Prescribed burn smoke and our health

by The Forest Advocate       July 1, 2020

Satya Kirsch

The Santa Fe area has been experiencing greatly increased amounts of prescribed burn smoke in recent years. It has become a major health concern to many area residents. Citizens have been complaining of illness, discomfort, limitations on life activities and medical expense due to the large amounts of prescribed burn smoke in our air during the spring and fall, and even cooler days in the summer. The US Forest Service does not take health impact reports or monitor health effects on citizens.

The two fuel treatment projects proposed for the Santa Fe National Forest will increase the amount of prescribed burn smoke much more. The Santa Fe Mountains Project proposes to burn up to 43,000 acres in the mountains adjacent to Santa Fe repeatedly, every 5-15 years. The Encino Vista Project proposes to repeatedly burn up to 110,213 acres in the Jemez northwest of Los Alamos. Smoke carries long distances, and almost all the burning in the Santa Fe National Forest will affect the Santa Fe area population to varying degrees. This is in addition to wildfires and residential wood burning in the winter. The health impacts are cumulative.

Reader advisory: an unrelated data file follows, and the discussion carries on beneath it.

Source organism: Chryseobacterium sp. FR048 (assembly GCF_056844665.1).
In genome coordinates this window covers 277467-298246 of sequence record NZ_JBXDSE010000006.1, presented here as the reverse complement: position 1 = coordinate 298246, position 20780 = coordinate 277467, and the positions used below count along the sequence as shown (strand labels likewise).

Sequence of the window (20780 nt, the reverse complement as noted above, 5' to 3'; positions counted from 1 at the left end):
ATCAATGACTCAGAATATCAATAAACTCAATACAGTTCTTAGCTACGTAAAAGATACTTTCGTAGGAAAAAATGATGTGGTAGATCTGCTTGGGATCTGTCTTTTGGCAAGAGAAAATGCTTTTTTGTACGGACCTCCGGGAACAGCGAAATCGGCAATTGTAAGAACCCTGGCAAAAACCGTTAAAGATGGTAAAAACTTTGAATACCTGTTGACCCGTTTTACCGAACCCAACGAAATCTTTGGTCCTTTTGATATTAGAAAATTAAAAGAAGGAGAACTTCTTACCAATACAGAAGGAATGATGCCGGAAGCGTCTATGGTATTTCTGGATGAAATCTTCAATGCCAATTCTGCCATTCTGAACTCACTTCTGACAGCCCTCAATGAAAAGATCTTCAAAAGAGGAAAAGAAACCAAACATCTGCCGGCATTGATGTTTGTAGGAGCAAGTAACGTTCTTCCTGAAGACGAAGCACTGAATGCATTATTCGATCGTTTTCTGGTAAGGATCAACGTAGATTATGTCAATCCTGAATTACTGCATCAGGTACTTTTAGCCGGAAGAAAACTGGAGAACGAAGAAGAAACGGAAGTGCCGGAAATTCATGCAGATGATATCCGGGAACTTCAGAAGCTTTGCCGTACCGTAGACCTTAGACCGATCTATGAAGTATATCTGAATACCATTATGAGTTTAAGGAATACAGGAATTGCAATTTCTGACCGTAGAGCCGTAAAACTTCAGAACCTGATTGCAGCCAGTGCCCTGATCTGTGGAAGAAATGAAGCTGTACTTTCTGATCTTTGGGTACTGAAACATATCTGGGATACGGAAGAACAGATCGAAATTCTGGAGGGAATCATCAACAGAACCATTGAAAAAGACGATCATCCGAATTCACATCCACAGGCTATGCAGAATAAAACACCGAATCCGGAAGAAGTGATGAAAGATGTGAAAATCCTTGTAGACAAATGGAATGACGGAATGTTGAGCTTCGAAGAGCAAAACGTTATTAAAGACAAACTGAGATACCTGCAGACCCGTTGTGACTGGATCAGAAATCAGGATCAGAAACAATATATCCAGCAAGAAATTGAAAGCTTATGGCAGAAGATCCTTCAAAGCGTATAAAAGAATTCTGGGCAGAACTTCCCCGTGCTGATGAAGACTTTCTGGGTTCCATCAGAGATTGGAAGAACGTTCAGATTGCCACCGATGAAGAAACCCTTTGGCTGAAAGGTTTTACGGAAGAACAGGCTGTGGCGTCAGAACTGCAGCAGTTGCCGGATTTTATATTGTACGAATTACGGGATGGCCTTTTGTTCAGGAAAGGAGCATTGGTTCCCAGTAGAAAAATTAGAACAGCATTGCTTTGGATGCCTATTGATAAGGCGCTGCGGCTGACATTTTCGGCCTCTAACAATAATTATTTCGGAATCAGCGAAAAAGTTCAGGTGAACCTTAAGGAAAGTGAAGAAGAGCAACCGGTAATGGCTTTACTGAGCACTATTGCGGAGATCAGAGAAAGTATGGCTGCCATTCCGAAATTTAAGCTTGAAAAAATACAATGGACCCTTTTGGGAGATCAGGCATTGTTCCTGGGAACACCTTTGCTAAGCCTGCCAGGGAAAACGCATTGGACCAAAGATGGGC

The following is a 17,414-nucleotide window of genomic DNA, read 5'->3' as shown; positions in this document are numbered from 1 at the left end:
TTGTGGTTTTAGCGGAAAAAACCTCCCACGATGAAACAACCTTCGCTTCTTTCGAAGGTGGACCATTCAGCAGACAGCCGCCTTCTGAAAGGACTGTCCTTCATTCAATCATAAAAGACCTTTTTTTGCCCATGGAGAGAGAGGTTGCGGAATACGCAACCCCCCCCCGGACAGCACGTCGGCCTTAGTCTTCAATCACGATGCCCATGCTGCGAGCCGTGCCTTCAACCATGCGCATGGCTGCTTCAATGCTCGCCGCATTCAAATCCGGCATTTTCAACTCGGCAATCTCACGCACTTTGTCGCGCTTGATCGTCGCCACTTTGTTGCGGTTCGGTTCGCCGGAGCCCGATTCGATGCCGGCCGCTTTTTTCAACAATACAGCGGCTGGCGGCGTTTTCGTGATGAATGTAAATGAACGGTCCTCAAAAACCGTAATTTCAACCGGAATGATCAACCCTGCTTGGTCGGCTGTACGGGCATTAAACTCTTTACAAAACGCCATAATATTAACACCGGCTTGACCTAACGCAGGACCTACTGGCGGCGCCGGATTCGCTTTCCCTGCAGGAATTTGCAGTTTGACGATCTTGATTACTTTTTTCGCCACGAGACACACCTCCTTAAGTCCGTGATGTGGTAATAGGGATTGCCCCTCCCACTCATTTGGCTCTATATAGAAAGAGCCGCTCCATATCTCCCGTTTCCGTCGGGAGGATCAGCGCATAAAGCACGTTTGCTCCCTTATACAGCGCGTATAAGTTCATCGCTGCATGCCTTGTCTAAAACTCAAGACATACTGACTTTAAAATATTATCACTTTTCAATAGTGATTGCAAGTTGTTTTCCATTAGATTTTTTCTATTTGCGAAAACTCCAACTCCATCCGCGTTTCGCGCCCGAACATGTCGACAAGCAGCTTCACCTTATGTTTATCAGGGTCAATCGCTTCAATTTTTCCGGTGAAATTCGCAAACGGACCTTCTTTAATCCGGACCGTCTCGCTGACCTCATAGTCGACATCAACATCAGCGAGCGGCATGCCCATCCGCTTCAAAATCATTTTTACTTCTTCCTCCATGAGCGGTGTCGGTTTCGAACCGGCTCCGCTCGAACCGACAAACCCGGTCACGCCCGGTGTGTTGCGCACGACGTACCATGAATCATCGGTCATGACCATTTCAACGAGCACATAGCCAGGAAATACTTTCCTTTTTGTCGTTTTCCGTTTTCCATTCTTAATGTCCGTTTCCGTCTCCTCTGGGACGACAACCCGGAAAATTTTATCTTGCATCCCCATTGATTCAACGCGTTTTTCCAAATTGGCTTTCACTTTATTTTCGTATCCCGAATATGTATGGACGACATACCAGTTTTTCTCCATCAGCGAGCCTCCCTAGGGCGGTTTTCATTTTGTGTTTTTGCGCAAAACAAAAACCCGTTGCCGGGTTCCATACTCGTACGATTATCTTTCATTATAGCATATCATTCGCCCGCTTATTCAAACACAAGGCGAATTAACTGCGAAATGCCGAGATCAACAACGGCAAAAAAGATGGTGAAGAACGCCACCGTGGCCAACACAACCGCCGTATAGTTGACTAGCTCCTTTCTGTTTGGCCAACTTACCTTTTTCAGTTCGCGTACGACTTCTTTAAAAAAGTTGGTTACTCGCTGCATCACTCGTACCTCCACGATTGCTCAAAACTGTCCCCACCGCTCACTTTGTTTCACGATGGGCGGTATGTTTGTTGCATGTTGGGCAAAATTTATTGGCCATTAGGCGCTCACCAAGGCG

Although prescribed burn smoke is likely to contain residues of fire accelerants such as potassium permanganate, gas and diesel, and the amounts and effects of breathing these chemicals when volatilized into smoke has not been measured or evaluated by the Forest Service, the most damaging aspect of breathing smoke is the very small particulate known as PM 2.5. This fine particulate can affect lung function, cause eye and nasal symptoms, adversely affect the immune system, increase heart attack risk, increase cancer risk and higher levels of PM 2.5 are associated with higher death rates.

In addition to particulates, wood smoke contains benzene, formaldehyde, acrolein and polycyclic aromatic hydrocarbons. In New Mexico, smoke from prescribed burns may also contain heavy metals, including uranium, as the trees draw up heavy metals from the soil, which are volatilized when trees burn. These chemicals are toxic in various ways to the human body.

You can read more about the health impacts of wood smoke at the Doctors and Scientists Against Wood Smoke Pollution website, and in an editorial in the Albuquerque Journal about prescribed burn smoke in the Santa Fe area. 

Pacheco Canyon prescribed burn, May 5, 2019. Photo: Satya Kirsch